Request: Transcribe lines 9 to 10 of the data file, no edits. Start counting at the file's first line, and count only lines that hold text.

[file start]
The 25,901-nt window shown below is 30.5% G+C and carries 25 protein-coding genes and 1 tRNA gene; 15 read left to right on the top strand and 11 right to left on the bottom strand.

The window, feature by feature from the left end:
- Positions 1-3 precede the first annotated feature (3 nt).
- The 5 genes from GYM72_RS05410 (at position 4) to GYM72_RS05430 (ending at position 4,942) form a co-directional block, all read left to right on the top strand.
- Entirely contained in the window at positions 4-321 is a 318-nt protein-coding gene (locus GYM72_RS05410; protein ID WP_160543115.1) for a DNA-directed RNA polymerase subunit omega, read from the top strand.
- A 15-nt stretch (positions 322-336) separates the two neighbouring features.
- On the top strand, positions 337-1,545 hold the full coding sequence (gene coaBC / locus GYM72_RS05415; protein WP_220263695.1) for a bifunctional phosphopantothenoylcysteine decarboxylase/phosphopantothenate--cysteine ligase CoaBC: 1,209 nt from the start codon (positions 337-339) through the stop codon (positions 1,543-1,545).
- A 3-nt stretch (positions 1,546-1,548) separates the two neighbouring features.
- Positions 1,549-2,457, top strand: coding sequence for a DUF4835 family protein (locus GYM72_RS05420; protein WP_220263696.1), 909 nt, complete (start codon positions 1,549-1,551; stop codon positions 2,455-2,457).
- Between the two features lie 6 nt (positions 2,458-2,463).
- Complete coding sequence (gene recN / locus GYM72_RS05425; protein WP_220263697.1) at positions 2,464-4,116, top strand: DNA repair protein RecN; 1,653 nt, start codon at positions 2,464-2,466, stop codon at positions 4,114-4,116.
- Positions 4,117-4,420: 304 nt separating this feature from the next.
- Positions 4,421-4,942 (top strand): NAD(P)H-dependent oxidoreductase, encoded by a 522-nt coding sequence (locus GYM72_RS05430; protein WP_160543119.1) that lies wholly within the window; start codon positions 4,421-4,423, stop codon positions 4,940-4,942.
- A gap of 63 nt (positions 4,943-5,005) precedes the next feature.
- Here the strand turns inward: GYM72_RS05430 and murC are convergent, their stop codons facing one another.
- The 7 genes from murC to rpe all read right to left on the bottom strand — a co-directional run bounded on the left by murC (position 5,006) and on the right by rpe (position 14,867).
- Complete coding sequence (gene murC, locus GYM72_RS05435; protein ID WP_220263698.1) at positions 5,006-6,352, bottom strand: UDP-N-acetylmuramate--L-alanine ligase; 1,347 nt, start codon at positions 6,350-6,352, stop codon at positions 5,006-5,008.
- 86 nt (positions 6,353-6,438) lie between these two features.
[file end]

- Positions 1,549-2,457, top strand: coding sequence for a DUF4835 family protein (locus GYM72_RS05420; protein WP_220263696.1), 909 nt, complete (start codon positions 1,549-1,551; stop codon positions 2,455-2,457).
- Between the two features lie 6 nt (positions 2,458-2,463).